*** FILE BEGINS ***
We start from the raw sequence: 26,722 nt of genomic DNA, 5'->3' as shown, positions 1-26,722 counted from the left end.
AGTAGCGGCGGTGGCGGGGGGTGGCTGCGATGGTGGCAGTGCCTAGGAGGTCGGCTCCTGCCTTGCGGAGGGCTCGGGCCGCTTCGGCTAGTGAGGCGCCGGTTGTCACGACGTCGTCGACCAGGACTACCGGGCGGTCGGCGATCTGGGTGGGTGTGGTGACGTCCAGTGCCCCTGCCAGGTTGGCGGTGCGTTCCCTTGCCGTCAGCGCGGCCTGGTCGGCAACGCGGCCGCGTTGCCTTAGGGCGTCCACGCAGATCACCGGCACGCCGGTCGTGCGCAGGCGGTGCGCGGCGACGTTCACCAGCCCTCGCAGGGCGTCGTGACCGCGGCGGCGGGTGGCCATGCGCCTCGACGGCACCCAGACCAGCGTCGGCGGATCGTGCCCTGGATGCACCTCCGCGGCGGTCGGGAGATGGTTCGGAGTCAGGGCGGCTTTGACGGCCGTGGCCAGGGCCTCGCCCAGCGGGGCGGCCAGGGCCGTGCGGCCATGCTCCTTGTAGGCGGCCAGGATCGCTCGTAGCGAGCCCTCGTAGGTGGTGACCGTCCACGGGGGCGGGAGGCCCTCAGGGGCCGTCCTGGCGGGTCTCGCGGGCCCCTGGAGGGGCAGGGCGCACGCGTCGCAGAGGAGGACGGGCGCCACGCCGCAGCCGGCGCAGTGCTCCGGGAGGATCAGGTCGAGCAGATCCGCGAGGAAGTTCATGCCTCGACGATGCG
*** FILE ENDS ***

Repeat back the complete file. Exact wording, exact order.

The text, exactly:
We start from the raw sequence: 26,722 nt of genomic DNA, 5'->3' as shown, positions 1-26,722 counted from the left end.
AGTAGCGGCGGTGGCGGGGGGTGGCTGCGATGGTGGCAGTGCCTAGGAGGTCGGCTCCTGCCTTGCGGAGGGCTCGGGCCGCTTCGGCTAGTGAGGCGCCGGTTGTCACGACGTCGTCGACCAGGACTACCGGGCGGTCGGCGATCTGGGTGGGTGTGGTGACGTCCAGTGCCCCTGCCAGGTTGGCGGTGCGTTCCCTTGCCGTCAGCGCGGCCTGGTCGGCAACGCGGCCGCGTTGCCTTAGGGCGTCCACGCAGATCACCGGCACGCCGGTCGTGCGCAGGCGGTGCGCGGCGACGTTCACCAGCCCTCGCAGGGCGTCGTGACCGCGGCGGCGGGTGGCCATGCGCCTCGACGGCACCCAGACCAGCGTCGGCGGATCGTGCCCTGGATGCACCTCCGCGGCGGTCGGGAGATGGTTCGGAGTCAGGGCGGCTTTGACGGCCGTGGCCAGGGCCTCGCCCAGCGGGGCGGCCAGGGCCGTGCGGCCATGCTCCTTGTAGGCGGCCAGGATCGCTCGTAGCGAGCCCTCGTAGGTGGTGACCGTCCACGGGGGCGGGAGGCCCTCAGGGGCCGTCCTGGCGGGTCTCGCGGGCCCCTGGAGGGGCAGGGCGCACGCGTCGCAGAGGAGGACGGGCGCCACGCCGCAGCCGGCGCAGTGCTCCGGGAGGATCAGGTCGAGCAGATCCGCGAGGAAGTTCATGCCTCGACGATGCG